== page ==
Deregulation, beloved incantation of economic libertarianism, is a concept that values individual rights before individual responsibility.
The deregulation mantra is also popular among those aiming to exploit public resources with minimum constraints. We saw the effect in unregulated logging practices in British Columbia’s early days. Forest high-grading was routine. Only profitable logs were removed from the forest, others were left as fuel for slash fires that routinely clouded autumn skies.
High-grading was largely eliminated when science began to rule forest practices. Small diameter logs and lower value species were harvested alongside the most desirable trees and little fiber was wasted. However, operators longed for the more profitable days when companies set their own practices.
Business friendly BC Liberal politicians were easy targets for industry lobbyists. So too were naive environmentalists grown willing to trade passions of former youth for generous consulting fees. Forestry regulations were reworked and made innocuous. Science was marginalized. Expensive political efforts cost much less than good forestry practices would have cost.
High grading of the forests returned, under the guise of selective harvesting facilitated through heli-logging. Contractors hunt for prime value cedar, spruce and fir and transport large logs individually by helicopter. Production costs are high but a single premium specimen is worth tens of thousands of dollars. The harvest is so selective that the forest looks untouched but there is no requirement on the companies to replant. So low grade timber such as hemlock fills in and the future value of the forest is greatly reduced.
Of course, deregulation allows greater harvesting profits today but the expense will be borne by future generations. In 2008, a Special Investigation of BC’s Forest Practices Board produced a warning of the effect of high-grading on future forest quality. Industry was unhappy with the clear positions taken by the FPB and had government officials recalled the report for revision. However, while terminology in the new edition is considerably softened, the central conclusion remains unchanged.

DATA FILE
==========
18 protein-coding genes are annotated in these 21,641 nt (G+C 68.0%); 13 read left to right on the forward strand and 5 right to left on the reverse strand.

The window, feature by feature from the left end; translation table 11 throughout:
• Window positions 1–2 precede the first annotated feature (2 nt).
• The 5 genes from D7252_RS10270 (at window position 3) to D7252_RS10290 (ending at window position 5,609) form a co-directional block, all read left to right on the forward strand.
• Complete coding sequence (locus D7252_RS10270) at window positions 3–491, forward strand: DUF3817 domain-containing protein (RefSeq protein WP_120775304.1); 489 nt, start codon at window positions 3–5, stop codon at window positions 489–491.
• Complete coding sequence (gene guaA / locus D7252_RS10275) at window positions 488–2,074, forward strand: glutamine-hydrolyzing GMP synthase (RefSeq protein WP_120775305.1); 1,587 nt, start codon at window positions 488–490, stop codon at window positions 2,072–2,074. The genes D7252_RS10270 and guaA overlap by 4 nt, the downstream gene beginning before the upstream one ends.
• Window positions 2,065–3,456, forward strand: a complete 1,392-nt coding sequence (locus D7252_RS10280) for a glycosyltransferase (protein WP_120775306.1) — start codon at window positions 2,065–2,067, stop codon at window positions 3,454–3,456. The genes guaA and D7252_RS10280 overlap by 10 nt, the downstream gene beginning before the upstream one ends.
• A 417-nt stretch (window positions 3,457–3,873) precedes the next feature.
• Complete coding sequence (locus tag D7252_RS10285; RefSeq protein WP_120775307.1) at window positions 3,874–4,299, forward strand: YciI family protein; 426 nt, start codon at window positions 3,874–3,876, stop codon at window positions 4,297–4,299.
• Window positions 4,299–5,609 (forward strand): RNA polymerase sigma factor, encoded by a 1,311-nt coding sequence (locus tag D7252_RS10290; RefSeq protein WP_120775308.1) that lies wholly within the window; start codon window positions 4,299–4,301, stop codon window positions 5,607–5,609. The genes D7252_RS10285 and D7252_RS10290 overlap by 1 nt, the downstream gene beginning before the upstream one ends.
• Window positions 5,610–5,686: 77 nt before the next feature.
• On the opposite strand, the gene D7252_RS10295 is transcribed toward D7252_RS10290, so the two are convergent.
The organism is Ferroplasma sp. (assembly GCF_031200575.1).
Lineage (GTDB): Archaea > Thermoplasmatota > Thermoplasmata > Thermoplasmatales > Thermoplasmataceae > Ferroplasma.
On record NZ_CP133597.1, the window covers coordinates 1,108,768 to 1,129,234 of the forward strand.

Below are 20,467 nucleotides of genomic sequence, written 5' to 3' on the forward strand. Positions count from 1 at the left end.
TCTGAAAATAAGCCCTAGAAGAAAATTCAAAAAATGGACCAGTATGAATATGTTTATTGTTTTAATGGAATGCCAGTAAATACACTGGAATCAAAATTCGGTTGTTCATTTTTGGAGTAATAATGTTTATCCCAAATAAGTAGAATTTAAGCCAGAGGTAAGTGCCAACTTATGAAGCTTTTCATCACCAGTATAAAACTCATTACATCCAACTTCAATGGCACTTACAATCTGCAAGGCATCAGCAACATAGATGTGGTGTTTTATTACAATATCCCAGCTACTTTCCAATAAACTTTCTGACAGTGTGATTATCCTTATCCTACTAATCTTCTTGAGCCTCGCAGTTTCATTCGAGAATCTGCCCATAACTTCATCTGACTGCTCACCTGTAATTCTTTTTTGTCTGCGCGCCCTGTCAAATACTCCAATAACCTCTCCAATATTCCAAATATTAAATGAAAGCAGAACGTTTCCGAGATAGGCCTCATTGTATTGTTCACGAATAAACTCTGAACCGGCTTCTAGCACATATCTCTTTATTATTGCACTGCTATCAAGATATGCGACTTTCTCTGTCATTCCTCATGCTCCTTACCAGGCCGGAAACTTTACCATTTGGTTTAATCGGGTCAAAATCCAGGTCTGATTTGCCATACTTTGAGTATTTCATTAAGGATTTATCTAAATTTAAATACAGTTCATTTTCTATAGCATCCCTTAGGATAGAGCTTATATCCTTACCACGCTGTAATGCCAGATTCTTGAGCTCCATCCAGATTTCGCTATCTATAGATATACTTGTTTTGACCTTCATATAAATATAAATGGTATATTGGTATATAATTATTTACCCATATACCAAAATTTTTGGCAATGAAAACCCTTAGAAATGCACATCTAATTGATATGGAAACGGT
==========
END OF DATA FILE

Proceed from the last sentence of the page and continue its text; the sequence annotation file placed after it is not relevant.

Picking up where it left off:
This is but one example of how influence peddlers have gained authority over scientists in government decision making. Political choices are based on objectives of commercial interests. Government sees itself not as the custodian and caretaker of community assets but as a mediator whose role is to sell industry’s programs to the public.
In British Columbia, the Campbell government has had a decade to remove oversight and regulation capabilities. The Harper government has moved in the same direction although its actions have been moderated, thankfully, by its minority position in Parliament. However, Harper has begun new initiatives reminiscent of the BC Liberal 2001 effort tasked with “reducing the heavy hand of regulation.”
Harper’s program is not an honest effort to improve efficiency. They don’t even speak about deregulation, preferring use of the phrase “red tape reduction.” SFU Communications Professor Donald Gutstein has written about how only “supportive stakeholders” are welcomed to the Conservative process while people representing public and consumer interests are excluded.
The New Deregulation Agenda, Donald Gutstein:
While Harper was busy setting up the Red Tape Reduction Commission, negotiations for the border agreement were kept secret from Canadians, except for those Canadians who were “supportive stakeholders,” like the Canadian Council of Chief Executives, Canadian Chamber of Commerce and Canadian Trucking Alliance. These Canadians were kept in the loop and all three organizations issued positive statements when the deal was finally made public.